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Living Colour bassist performs at Bakersfield College indoor theater

Doug+Wimbish+performs+passionately+for+a+large+crowd+at+the+Indoor+Theater+on+Sept.+24.+He+is+the+bassist+for+Living+Colour+and+was+a+member+of+the+hip-hop+group+The+Sugarhill+Gang.
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Living Colour bassist performs at Bakersfield College indoor theater

Doug Wimbish performs passionately for a large crowd at the Indoor Theater on Sept. 24. He is the bassist for Living Colour and was a member of the hip-hop group The Sugarhill Gang.

Doug Wimbish performs passionately for a large crowd at the Indoor Theater on Sept. 24. He is the bassist for Living Colour and was a member of the hip-hop group The Sugarhill Gang.

Taylor Jensen

Doug Wimbish performs passionately for a large crowd at the Indoor Theater on Sept. 24. He is the bassist for Living Colour and was a member of the hip-hop group The Sugarhill Gang.

Taylor Jensen

Taylor Jensen

Doug Wimbish performs passionately for a large crowd at the Indoor Theater on Sept. 24. He is the bassist for Living Colour and was a member of the hip-hop group The Sugarhill Gang.

Taylor Jensen, Reporter

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Music is a form of art that can inspire, create, motivate, and even heal. Doug Wimbish, the bassist of Living Colour, visited the Indoor Theater on Sept. 24 to present music and his inspirations.

Wimbish discussed his life, played his guitar, and invited people on stage to play instruments for a nearly hour-long performance for a room of nearly fifty people.

Wimbish began by sharing his backstory In 1968 when he spent his summer vacation in the Bahamas, he was mistaken for Jermaine Jackson from the Jackson 5 in clubs that his uncles took him to because of his appearance. When he returned home, he started to contemplate learning music because of his experience in the Bahamas.

“Either I’m going to spend the rest of my life impersonating or I’m going to learn how to play an instrument. I want to thank the Jackson 5 and my uncles for me being here right now,” Wimbish said.

The mandolin was his first instrument. Wimbish noted that this is when he started to get the “fever.”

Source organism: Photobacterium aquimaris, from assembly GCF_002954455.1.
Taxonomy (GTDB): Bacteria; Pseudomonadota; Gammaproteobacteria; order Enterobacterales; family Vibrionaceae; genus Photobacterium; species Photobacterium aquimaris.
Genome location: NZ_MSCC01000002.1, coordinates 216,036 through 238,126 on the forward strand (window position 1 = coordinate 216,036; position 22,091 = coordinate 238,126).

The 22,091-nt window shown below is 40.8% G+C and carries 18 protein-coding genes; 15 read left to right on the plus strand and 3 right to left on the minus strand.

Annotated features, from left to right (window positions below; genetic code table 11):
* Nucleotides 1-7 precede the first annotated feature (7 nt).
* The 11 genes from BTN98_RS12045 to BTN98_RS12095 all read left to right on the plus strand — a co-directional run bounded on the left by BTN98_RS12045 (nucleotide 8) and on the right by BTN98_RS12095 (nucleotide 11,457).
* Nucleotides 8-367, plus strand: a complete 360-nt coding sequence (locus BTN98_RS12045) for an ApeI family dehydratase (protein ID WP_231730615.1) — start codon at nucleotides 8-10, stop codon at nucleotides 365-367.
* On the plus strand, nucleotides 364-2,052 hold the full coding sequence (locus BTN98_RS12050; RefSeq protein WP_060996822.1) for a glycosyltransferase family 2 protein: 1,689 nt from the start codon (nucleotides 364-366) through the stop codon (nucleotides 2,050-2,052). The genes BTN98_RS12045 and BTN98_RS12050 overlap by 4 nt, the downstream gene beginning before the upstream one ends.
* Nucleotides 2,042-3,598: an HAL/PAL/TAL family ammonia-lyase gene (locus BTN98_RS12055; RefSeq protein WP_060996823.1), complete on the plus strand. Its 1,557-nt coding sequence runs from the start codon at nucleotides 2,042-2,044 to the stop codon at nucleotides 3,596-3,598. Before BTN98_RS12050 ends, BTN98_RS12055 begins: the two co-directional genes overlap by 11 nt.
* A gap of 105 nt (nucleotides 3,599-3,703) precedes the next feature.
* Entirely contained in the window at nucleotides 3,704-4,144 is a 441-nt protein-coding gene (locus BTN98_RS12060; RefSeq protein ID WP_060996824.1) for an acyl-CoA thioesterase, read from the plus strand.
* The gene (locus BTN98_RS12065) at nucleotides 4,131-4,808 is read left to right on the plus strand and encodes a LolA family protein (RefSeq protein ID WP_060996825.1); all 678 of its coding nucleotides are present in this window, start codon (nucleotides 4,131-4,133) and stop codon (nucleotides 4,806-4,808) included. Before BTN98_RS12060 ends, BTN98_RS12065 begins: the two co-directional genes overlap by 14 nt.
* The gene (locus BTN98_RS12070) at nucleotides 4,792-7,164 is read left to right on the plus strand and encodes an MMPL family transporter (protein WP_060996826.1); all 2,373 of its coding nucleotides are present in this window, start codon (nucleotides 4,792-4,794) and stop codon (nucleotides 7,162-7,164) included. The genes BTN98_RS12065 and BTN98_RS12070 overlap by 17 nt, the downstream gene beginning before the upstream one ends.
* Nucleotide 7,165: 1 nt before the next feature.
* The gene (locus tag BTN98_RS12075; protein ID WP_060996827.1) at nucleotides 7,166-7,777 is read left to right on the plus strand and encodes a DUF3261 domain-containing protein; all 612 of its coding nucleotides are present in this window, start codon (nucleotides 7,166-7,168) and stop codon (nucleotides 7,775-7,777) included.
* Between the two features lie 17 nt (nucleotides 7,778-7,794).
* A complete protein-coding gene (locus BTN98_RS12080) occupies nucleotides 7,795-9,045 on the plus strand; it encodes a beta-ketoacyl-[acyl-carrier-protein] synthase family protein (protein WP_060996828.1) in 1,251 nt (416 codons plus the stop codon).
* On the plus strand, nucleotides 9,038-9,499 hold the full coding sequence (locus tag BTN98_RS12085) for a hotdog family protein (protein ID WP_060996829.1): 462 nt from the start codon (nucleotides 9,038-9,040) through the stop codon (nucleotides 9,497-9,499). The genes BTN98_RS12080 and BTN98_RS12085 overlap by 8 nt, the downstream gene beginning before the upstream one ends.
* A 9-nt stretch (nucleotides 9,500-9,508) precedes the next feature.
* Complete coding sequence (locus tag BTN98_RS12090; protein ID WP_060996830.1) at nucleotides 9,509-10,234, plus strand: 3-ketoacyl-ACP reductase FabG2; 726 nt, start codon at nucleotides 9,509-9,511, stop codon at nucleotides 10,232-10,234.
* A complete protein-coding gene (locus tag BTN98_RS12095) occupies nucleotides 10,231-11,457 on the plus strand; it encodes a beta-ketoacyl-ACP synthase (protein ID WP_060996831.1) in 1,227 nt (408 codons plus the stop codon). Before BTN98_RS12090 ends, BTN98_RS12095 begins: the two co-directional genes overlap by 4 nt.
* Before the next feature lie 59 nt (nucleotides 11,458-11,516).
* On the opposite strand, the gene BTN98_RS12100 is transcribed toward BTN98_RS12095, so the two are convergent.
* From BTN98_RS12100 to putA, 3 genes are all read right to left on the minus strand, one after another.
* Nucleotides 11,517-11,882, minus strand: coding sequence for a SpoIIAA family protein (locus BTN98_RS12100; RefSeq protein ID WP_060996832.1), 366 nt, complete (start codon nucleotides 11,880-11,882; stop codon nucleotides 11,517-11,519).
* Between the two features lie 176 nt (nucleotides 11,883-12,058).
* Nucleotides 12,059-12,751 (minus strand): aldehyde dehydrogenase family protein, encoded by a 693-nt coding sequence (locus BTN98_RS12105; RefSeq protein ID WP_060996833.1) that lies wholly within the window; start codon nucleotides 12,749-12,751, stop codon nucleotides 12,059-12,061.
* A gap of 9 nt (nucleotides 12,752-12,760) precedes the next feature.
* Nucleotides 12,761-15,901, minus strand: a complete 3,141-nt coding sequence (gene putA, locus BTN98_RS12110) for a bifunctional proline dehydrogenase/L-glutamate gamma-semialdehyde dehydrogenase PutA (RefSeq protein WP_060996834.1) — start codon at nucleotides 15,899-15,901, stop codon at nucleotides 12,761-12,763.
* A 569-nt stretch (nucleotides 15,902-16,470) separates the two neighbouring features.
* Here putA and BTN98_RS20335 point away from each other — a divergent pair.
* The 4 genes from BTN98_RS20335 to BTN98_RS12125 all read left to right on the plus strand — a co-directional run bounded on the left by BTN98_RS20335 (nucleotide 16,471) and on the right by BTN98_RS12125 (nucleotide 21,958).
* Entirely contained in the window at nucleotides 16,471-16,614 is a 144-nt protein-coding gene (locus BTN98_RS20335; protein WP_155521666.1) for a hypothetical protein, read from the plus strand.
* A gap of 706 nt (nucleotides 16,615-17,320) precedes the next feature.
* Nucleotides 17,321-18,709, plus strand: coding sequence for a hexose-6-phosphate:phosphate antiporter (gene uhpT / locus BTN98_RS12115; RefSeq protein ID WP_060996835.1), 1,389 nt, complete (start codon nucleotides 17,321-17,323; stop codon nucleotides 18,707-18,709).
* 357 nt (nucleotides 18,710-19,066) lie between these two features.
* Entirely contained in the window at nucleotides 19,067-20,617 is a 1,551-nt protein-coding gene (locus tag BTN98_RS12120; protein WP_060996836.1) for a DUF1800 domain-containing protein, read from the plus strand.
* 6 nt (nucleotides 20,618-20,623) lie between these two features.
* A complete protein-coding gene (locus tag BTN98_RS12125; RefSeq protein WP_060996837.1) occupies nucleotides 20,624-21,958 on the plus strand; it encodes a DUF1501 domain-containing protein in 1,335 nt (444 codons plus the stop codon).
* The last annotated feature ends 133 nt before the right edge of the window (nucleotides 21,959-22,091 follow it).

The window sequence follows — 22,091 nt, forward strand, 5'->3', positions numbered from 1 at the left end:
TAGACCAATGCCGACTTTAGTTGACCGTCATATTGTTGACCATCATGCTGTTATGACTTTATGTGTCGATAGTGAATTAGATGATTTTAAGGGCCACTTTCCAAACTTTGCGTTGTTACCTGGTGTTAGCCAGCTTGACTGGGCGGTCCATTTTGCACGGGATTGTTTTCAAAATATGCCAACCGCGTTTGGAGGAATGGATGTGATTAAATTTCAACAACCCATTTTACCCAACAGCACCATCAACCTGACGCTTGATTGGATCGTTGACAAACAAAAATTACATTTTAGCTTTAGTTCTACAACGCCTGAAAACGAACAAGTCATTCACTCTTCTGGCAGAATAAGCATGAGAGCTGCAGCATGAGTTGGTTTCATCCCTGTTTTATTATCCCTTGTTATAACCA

Wimbish provided a brief history of hip-hop by discussing Sugarhill Gang and their song “Rapper’s Delight” from 1979. Meanwhile, he phoned Master Gee, member of Sugarhill Gang, on stage so he could discuss the topic further.

Taylor Jensen
Doug Wimbish performs at the Edward Simonsen Performing Arts Center after speaking about his history, his music, and his inspirations on Sept. 24. He is the bassist for Living Colour and he has worked with multiple musicians including Mick Jagger, The Sugarhill Gang, Billy Idol, and Madonna.

“We were the first artists to bring hip-hop to the world. The 40th anniversary of [Rapper’s Delight] is coming up in 2019 and we’re hoping to bring it to the world,” Wimbish said to Master Gee.

Wimbish played a few melodies on his guitar. Eventually, people flooded the stage with him and they all played their own instruments in tandem for a song which livened up the atmosphere greatly.

Izzy Foster, a participant on stage, gave a brief explanation of what it was like to play the trombone for the song.

“It was fun and cool. It felt so exhilarating,” Foster said.

David Louden, an attendee, explained how music has influenced his life.

“Music evokes so much emotion and no matter how I’m feeling, it always helps me,” Louden said.

Wimbish elaborated on how he has been humble throughout his life and gave life advice.

“Music is a reflection of your life. How you live it comes out in your music so live and enjoy life.”

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Living Colour bassist performs at Bakersfield College indoor theater